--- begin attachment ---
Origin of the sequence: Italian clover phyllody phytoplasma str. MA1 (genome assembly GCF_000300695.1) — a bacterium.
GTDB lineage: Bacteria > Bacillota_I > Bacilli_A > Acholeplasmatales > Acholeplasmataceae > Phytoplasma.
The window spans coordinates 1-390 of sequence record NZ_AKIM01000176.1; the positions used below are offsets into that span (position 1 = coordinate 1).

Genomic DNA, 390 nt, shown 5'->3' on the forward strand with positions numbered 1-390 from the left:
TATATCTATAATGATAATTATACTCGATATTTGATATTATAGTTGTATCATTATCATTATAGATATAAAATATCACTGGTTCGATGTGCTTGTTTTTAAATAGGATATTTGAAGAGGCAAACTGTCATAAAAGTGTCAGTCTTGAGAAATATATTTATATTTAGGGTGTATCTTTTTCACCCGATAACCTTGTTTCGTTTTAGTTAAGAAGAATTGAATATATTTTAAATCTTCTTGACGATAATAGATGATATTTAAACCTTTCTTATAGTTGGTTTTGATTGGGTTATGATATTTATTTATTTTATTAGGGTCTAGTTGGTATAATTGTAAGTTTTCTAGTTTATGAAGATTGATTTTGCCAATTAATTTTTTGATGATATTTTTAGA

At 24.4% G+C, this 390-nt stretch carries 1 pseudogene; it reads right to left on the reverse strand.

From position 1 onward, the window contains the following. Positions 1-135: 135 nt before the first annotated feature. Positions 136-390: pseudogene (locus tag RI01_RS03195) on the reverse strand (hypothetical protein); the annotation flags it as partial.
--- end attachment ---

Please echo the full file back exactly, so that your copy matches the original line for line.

Origin of the sequence: Italian clover phyllody phytoplasma str. MA1 (genome assembly GCF_000300695.1) — a bacterium.
GTDB lineage: Bacteria > Bacillota_I > Bacilli_A > Acholeplasmatales > Acholeplasmataceae > Phytoplasma.
The window spans coordinates 1-390 of sequence record NZ_AKIM01000176.1; the positions used below are offsets into that span (position 1 = coordinate 1).

Genomic DNA, 390 nt, shown 5'->3' on the forward strand with positions numbered 1-390 from the left:
TATATCTATAATGATAATTATACTCGATATTTGATATTATAGTTGTATCATTATCATTATAGATATAAAATATCACTGGTTCGATGTGCTTGTTTTTAAATAGGATATTTGAAGAGGCAAACTGTCATAAAAGTGTCAGTCTTGAGAAATATATTTATATTTAGGGTGTATCTTTTTCACCCGATAACCTTGTTTCGTTTTAGTTAAGAAGAATTGAATATATTTTAAATCTTCTTGACGATAATAGATGATATTTAAACCTTTCTTATAGTTGGTTTTGATTGGGTTATGATATTTATTTATTTTATTAGGGTCTAGTTGGTATAATTGTAAGTTTTCTAGTTTATGAAGATTGATTTTGCCAATTAATTTTTTGATGATATTTTTAGA

At 24.4% G+C, this 390-nt stretch carries 1 pseudogene; it reads right to left on the reverse strand.

From position 1 onward, the window contains the following. Positions 1-135: 135 nt before the first annotated feature. Positions 136-390: pseudogene (locus tag RI01_RS03195) on the reverse strand (hypothetical protein); the annotation flags it as partial.